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Sometimes they can fail giving rise to a more pressing question – is there a sure-shot way to deal with Exchange corruption? Let us find out!
Microsoft Exchange server plays home to thousands of user mailboxes in any organization. Damages and corruption within Exchange servers can be catastrophic since they can result in server downtime and mailbox inaccessibility for hundreds of users. That was probably what prompted Microsoft to develop the New-MailboxRepairRequest cmdlet to detect and fix mailbox corruptions in Exchange versions 2016. While more often than not, this cmdlet succeeds in repairing mailboxes, users have reported some cases where it has failed giving rise to even more problems. We’re exploring one such situation in this article.
The New-MailboxRepairRequest Cmdlet
As already mentioned, the New-MailboxRepairRequest cmdlet is used to detect and fix mailbox corruptions in on-premises Exchange Server 2016. This cmdlet can be run against a specific mailbox or a database and once it begins working, it can't be stopped unless you dismount the database being repaired. The cmdlet aims to fix the following types of mailbox corruptions:
The account that is used to run this cmdlet must be assigned specific permissions before doing so. Also, once it completes execution, administrators can use the Exchange Event Viewer to view the details of the request (whether it succeeded or failed).
Now coming to the main point of discussion here; consider a scenario where a mailbox database that was in “dirty shutdown” state was repaired using the eseutil /p command. While the database mounted successfully indicating that errors were fixed, some unexpected issues cropped up with some users' mail not showing up in Outlook when running in Cached Exchange mode.
Such a situation is indicative of corruption within the mailbox database. The best way to resolve this problem is to run the New-MailboxRepairRequest to detect and fix corruption within the database in question. However, we recently came across a technical forum where a user reported that New-MailboxRepairRequest failed with Event ID 10049.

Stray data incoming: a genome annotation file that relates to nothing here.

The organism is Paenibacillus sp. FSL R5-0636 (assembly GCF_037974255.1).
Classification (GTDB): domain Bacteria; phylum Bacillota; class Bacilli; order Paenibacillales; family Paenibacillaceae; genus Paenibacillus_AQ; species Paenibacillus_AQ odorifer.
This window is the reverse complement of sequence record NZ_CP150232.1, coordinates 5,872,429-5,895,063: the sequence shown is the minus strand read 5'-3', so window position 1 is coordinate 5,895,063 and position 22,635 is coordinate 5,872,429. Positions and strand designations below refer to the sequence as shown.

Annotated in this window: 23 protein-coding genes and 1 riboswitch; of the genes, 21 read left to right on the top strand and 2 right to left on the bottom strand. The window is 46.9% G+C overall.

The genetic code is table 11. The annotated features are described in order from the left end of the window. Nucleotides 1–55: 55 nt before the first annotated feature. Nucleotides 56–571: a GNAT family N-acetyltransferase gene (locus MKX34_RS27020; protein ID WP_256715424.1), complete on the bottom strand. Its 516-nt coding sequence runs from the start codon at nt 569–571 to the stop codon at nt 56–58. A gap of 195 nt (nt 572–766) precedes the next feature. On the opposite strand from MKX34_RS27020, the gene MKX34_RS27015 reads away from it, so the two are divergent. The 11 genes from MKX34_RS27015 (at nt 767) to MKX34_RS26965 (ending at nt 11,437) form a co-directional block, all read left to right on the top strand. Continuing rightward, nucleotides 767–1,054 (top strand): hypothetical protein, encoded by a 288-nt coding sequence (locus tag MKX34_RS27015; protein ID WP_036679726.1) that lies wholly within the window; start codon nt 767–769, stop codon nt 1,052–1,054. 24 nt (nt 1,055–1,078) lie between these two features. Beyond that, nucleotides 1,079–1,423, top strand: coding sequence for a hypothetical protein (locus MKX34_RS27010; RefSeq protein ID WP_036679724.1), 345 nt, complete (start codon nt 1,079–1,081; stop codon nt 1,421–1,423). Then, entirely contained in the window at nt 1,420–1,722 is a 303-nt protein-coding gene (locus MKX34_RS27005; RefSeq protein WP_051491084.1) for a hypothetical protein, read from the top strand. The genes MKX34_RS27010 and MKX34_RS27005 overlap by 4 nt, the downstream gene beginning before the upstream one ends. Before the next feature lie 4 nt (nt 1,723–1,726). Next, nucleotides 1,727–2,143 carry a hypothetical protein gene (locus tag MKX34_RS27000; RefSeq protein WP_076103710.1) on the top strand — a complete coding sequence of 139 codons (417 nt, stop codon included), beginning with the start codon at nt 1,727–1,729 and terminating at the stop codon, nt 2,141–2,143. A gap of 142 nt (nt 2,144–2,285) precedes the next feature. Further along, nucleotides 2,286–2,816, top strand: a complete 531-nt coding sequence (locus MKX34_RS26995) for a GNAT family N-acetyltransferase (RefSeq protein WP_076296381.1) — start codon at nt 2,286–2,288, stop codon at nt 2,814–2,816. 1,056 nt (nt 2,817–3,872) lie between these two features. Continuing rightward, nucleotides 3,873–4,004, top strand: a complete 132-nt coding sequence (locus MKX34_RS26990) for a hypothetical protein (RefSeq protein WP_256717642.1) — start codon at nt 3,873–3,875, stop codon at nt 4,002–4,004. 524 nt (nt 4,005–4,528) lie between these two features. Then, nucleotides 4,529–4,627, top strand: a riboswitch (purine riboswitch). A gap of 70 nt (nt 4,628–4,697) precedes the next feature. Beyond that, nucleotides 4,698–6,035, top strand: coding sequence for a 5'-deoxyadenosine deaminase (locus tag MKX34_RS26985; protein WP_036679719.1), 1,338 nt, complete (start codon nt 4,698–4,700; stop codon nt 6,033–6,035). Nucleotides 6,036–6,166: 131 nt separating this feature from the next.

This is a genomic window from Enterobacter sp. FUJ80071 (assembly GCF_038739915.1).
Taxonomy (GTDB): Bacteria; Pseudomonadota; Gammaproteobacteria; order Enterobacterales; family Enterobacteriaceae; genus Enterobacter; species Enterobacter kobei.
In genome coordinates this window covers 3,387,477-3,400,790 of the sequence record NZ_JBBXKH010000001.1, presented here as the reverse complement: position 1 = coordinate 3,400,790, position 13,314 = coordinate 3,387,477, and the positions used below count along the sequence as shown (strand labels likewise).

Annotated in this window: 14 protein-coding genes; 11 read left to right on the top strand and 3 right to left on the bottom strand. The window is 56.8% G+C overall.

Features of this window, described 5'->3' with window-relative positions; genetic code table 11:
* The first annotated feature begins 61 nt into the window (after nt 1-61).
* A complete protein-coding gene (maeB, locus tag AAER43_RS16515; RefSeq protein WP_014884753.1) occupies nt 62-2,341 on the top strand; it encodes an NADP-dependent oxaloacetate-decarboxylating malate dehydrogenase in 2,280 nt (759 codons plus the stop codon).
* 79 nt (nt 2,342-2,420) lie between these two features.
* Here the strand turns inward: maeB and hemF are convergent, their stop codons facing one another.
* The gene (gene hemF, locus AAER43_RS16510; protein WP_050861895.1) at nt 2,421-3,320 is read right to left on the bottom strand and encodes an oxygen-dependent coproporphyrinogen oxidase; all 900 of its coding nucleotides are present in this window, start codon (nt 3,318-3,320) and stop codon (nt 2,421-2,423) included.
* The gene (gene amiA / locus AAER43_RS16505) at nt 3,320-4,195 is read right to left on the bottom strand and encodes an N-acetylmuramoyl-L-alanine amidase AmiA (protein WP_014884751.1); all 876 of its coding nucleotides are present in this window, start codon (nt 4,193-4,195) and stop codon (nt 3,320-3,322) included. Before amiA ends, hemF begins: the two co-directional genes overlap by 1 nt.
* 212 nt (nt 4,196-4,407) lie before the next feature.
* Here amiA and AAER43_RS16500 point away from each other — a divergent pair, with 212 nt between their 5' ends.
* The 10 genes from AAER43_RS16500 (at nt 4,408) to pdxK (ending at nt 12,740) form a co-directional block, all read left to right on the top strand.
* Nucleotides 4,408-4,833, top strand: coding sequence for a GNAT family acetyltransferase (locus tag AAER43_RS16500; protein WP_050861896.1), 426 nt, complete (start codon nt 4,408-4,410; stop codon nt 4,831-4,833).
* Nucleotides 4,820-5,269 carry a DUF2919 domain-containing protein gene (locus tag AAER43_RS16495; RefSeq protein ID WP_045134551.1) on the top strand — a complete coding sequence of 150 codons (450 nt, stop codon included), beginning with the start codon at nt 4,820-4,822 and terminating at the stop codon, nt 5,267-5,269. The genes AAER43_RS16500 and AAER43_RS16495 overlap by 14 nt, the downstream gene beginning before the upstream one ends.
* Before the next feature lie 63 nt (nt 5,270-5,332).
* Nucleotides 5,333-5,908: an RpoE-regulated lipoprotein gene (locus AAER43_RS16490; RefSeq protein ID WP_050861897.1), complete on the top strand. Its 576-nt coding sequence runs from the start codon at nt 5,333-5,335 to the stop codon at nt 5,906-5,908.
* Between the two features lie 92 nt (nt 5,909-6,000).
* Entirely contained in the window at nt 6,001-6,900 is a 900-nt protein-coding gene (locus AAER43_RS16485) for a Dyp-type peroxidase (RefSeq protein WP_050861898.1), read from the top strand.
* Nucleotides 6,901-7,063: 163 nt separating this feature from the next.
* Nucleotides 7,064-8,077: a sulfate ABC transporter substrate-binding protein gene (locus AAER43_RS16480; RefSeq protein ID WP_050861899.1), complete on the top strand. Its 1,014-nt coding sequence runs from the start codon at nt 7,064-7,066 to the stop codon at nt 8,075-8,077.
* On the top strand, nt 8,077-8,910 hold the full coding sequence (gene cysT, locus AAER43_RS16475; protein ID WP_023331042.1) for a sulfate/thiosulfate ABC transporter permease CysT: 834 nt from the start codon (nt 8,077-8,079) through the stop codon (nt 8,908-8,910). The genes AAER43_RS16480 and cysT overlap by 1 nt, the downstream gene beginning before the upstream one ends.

A few Manual Solutions
Event ID 10049 of the New-MailboxRepairRequest indicates that the mailbox or database repair request failed because Exchange encountered a problem with the database or another task is running against the database. A few manual ways to fix this problem are:
If you are using third party tools like virus scan or anti-spam, disable these tools and then try the repair process again.
Move the affected database file to another Exchange server and run the command
What if manual methods don’t work?
While the above mentioned manual methods tend to fix mailbox database corruptions, in rare situations, all of these methods might fail. In such a scenario, you would either have the option of contacting Microsoft customer support and wait for their assistance (and experiencing downtime till you get it), or get instant help from reliable third-party automated Exchange database repair software.
If you decide to go with third-party Exchange repair product (which is a good choice by the way!), we suggest that you use Stellar Phoenix Mailbox Exchange Recovery. This professional software efficiently repairs even severely corrupted Exchange Database (EDB) files and helps restore mailbox contents into usable MS Outlook PST files. You can use this product to recover dismounted EDB files, and repair large or multiple EDB files simultaneously. With advanced options like facility to export recovered mailboxes to Live Exchange and Office 365, option to save recovered emails in multiple formats like MSG / EML / HTML / RTF / PDF, and compatibility with various Exchange versions, this application will prove to be your one-stop solution to 99% of Exchange troubles encountered on a day to day basis.
Summing it up
When facing Exchange problems, don’t forget to take ample and proper backups before trying out any kind of repair / recovery mechanisms. Read up and try out only those manual solutions about which you are sure or which have no side-effects. Else, avoid worsening the damage and use reliable third-party Exchange repair software like Stellar Phoenix Mailbox Exchange Recovery.
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